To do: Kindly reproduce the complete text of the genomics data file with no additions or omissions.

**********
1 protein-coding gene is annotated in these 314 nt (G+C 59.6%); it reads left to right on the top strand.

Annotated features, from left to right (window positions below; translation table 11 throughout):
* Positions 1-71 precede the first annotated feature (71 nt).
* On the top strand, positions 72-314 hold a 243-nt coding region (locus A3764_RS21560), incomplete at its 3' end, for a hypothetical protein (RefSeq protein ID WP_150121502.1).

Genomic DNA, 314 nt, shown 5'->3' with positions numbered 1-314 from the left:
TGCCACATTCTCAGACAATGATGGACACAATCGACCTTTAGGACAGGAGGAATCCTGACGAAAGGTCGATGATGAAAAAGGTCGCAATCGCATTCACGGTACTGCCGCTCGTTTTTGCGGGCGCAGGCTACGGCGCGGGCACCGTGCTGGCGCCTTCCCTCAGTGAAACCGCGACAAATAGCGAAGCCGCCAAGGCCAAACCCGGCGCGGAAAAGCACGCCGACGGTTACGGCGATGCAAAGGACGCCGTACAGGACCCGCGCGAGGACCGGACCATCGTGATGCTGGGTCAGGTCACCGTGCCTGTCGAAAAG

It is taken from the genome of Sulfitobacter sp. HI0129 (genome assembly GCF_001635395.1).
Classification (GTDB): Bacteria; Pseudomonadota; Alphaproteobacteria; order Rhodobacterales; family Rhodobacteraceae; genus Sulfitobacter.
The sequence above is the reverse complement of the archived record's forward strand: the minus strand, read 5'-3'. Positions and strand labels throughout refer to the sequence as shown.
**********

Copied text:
1 protein-coding gene is annotated in these 314 nt (G+C 59.6%); it reads left to right on the top strand.

Annotated features, from left to right (window positions below; translation table 11 throughout):
* Positions 1-71 precede the first annotated feature (71 nt).
* On the top strand, positions 72-314 hold a 243-nt coding region (locus A3764_RS21560), incomplete at its 3' end, for a hypothetical protein (RefSeq protein ID WP_150121502.1).

Genomic DNA, 314 nt, shown 5'->3' with positions numbered 1-314 from the left:
TGCCACATTCTCAGACAATGATGGACACAATCGACCTTTAGGACAGGAGGAATCCTGACGAAAGGTCGATGATGAAAAAGGTCGCAATCGCATTCACGGTACTGCCGCTCGTTTTTGCGGGCGCAGGCTACGGCGCGGGCACCGTGCTGGCGCCTTCCCTCAGTGAAACCGCGACAAATAGCGAAGCCGCCAAGGCCAAACCCGGCGCGGAAAAGCACGCCGACGGTTACGGCGATGCAAAGGACGCCGTACAGGACCCGCGCGAGGACCGGACCATCGTGATGCTGGGTCAGGTCACCGTGCCTGTCGAAAAG

It is taken from the genome of Sulfitobacter sp. HI0129 (genome assembly GCF_001635395.1).
Classification (GTDB): Bacteria; Pseudomonadota; Alphaproteobacteria; order Rhodobacterales; family Rhodobacteraceae; genus Sulfitobacter.
The sequence above is the reverse complement of the archived record's forward strand: the minus strand, read 5'-3'. Positions and strand labels throughout refer to the sequence as shown.